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Minding the gap

Sara Bean spends the day visiting estates and facilities manager Carl Jones at his base on the Medway gap and it’s unlike any other FM workplace visit

This is my office” says Medway estates & facilities manager Carl Jones as pausing for breathe at the top of the hill we view the vista of rolling countryside all around us. “I think I’ve got the best job in the company, with the things I see when I go out.”

And he could be right, for Jones’ unique FM role is in managing a diverse range of properties and land for Workman , where, from his base in the small town of Snodland nestled in the Medway Gap in Kent – he looks after a diverse array of buildings, land and conservation projects.

How an FM came to oversee such a disparate mix of land and property is due to the way the area around Snodland was cultivated. It was famed from the early Victorian age for its paper making and the cement industries. A lot of the land and properties came from private estates which were gradually bought out by the cement factories which in turn were gradually amalgamated by Blue Circle Industries which bought out the privately owned cement factories situated along the river.

Jones joined Medway in a security role, where his ability to operate such a sprawling estate saw his move into an FM role for Workman. He is responsible for a range of properties scattered around the North Downs that include listed buildings, old chalk and clay quarries and woodland.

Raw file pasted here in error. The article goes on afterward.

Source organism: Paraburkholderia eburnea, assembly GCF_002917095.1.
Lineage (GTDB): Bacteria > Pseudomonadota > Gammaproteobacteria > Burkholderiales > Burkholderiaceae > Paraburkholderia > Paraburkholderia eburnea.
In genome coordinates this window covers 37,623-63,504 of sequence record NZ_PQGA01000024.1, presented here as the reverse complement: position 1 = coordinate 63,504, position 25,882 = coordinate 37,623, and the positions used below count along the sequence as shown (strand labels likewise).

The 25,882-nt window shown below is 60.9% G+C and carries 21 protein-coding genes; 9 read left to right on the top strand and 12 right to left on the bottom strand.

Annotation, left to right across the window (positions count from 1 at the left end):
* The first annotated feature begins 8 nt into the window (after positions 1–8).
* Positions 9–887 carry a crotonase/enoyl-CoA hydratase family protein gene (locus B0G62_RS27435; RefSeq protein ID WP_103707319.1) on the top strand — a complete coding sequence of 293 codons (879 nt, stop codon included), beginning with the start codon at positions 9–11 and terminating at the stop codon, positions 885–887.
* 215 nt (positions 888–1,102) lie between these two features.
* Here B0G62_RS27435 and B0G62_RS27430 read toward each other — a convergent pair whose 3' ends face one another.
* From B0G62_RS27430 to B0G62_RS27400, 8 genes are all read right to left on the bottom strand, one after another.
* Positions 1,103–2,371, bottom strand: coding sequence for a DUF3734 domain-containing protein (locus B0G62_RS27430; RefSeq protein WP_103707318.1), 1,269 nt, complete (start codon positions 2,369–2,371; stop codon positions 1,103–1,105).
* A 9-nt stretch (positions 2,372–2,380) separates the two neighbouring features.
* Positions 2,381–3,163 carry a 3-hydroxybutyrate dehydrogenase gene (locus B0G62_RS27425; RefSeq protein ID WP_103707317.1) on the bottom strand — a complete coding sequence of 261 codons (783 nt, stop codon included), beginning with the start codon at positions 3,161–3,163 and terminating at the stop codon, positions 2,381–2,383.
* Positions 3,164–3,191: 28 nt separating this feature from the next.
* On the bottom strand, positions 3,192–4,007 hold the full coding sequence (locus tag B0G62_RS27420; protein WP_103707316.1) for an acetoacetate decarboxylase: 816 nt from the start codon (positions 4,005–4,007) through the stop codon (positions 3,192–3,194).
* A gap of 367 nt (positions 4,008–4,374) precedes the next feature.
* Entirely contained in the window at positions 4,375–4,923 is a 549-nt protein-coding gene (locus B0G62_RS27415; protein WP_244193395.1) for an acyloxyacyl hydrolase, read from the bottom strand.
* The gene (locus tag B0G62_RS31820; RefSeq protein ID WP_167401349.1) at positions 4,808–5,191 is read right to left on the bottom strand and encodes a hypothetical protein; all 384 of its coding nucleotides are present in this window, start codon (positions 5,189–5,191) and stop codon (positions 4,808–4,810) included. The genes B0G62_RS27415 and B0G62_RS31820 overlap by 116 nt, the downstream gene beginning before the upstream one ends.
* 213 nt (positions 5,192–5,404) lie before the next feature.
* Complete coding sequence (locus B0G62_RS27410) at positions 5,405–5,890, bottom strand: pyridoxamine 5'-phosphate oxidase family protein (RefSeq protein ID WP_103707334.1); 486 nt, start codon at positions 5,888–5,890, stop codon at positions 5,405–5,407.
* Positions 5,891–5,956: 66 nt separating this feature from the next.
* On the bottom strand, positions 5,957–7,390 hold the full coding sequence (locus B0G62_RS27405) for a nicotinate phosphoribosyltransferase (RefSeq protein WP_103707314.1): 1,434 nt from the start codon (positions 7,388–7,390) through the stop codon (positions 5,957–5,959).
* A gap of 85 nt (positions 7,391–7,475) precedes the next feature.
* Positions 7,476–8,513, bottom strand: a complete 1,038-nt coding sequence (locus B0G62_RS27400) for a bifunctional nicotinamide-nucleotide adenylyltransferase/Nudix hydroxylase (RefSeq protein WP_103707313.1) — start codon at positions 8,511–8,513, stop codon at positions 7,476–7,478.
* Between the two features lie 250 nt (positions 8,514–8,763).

LAND AND PROPERTY PORTFOLIO
The total area of the property and land portfolio Jones covers is immense, measuring 2900 Acres (12,086,806 metres sq) which comprises; six commercial lettings; eight residential lettings; four agricultural lettings; four sites of Special Scientific Interest; 65 acres of Restored Chalk Grassland (including 96 Hebridean sheep) and eight disused quarries around the townships of Snodland, Halling and Wouldham. He also assists overseeing two agricultural and pheasant shoot tenancies, along with various conservation land around Medway.

Says Jones: “The site owner and the local landowners believe it is their responsibility to conserve and protect the land, as well as ensure the safety of the general public because many of these areas have public rights of way.”

That’s a lot of land to cover, which is why Jones uses his sturdy land rover to carry out site visits to some of the more vulnerable areas every day, getting around the other less accessible ones as regularly as possible. Many of the quarries have now been so successfully reclaimed by nature that they have become attractive nature reserves.

He explains some of the challenges of the job: “There are problems with petty crime in these areas, because they’re so deserted, and despite being ringed by fencing, I regularly find burnt out cars, evidence of people driving four by fours or bikes in protected areas and recently I even came across a migrant who was being exploited by nearby gangs to mind dogs they use for fighting.”

This kind of occurrence is sadly not rare, which means his day-to-day activities may include reporting burnt out cars, mending the fences which are routinely pulled apart by intruders and he recently called out the helicopter rescue people when he suspected there was a vehicle caught on the side of a chalk face.

For this reason and because the job does involve a fair amount of isolated site visits Jones always carries a panic button – connected to a GPS which he can use to talk directly to a security firm engaged for his protection. He can even switch on the device so colleagues can listen in to an exchange if he finds himself in a vulnerable situation with aggressive or threatening people.

About Sarah OBeirne

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